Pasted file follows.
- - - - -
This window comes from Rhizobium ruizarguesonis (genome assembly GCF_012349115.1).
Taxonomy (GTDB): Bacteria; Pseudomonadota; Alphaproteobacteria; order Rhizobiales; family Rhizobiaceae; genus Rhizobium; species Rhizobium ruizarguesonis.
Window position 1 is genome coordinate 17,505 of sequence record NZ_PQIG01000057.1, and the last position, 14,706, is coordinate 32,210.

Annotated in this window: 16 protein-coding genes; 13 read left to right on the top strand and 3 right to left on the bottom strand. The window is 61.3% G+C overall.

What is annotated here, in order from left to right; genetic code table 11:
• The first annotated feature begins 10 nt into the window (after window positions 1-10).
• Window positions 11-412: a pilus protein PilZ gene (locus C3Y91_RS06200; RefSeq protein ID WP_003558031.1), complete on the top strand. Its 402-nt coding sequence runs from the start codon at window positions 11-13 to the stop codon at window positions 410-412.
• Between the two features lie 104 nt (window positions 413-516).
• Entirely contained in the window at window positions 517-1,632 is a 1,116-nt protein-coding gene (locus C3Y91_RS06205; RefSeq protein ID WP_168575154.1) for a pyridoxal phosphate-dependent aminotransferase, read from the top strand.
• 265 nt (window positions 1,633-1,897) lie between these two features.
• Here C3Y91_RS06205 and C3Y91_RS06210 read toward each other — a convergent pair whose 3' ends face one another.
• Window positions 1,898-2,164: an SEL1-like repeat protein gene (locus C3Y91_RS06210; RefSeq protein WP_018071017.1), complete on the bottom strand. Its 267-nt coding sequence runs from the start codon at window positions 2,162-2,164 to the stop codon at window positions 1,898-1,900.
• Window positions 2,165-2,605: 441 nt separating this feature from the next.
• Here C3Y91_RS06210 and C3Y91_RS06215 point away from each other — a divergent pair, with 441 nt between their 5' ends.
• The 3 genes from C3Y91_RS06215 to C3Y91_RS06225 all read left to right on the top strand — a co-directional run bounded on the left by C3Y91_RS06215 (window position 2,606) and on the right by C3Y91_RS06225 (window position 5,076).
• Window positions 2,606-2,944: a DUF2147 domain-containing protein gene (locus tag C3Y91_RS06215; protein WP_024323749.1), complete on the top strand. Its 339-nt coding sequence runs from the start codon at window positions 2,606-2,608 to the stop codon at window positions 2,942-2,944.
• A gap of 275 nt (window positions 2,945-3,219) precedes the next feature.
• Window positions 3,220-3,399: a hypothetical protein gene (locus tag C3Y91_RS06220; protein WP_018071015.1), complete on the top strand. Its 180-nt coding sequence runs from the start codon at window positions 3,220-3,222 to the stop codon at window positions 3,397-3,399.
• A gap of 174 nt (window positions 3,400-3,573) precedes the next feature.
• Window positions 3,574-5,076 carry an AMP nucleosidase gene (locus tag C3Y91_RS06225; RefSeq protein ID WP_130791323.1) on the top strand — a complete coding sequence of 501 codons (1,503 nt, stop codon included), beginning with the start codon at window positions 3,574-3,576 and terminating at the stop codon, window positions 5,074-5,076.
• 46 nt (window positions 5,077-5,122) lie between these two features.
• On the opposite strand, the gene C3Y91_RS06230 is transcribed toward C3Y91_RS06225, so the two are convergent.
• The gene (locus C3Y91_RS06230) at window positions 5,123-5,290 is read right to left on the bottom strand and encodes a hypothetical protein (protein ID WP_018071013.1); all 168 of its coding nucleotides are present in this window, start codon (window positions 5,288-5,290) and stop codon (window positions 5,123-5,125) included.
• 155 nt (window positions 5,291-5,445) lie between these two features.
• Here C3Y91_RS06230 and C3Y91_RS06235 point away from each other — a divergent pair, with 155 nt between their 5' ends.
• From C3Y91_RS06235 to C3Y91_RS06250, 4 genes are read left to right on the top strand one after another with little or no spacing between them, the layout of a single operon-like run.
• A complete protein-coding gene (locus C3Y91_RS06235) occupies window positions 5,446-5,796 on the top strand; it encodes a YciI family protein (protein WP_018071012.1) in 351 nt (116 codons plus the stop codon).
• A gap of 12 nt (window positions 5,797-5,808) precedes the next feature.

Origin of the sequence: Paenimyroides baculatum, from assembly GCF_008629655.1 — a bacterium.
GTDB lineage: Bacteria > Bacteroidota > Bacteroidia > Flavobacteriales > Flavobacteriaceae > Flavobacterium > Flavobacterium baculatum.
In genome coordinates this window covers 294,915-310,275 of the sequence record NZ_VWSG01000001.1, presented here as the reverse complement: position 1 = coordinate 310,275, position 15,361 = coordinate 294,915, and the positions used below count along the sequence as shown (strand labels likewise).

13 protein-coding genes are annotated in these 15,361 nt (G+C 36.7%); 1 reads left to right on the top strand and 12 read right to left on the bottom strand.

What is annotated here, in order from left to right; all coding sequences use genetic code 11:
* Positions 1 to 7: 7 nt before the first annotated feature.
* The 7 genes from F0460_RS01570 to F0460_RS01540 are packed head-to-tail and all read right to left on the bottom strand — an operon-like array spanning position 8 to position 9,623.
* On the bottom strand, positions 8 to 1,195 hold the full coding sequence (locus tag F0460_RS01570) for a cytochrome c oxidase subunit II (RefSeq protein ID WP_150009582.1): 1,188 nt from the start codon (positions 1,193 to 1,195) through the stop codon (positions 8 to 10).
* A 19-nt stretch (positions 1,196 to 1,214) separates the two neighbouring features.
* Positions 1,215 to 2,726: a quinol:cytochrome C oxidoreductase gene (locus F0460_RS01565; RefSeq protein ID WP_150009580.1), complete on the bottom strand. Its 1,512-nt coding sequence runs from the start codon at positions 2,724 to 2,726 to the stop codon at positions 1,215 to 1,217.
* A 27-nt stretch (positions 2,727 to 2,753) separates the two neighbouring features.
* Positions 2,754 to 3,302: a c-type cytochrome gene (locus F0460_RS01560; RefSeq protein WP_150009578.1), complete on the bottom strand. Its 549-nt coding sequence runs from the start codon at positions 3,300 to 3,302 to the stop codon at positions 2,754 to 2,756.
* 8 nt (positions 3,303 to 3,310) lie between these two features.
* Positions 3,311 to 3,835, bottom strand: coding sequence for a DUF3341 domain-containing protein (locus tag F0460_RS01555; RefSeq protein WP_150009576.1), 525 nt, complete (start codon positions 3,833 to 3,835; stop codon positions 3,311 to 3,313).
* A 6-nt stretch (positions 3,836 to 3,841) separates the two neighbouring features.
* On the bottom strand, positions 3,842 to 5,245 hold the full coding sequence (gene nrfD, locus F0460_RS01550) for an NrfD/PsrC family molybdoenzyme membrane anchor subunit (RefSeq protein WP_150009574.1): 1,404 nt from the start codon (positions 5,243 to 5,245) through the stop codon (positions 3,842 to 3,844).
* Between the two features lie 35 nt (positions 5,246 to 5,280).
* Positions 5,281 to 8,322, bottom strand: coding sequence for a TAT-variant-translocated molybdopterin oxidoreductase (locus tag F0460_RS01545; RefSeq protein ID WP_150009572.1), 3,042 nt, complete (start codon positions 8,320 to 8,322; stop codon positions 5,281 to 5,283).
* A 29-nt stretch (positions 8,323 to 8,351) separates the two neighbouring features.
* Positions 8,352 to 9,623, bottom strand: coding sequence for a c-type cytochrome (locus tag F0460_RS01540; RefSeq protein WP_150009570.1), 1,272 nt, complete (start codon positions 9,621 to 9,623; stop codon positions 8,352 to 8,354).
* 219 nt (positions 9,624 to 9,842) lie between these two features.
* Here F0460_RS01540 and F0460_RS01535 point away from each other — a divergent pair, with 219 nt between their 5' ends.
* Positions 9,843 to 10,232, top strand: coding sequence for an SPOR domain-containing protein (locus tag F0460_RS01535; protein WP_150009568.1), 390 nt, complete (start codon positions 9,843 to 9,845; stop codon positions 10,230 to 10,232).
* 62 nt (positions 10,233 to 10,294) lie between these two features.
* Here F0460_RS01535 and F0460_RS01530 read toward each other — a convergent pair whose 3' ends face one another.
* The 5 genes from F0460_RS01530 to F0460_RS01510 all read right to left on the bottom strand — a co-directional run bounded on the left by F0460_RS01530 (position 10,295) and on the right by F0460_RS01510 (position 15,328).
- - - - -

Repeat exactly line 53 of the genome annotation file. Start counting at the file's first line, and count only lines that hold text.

* Here F0460_RS01535 and F0460_RS01530 read toward each other — a convergent pair whose 3' ends face one another.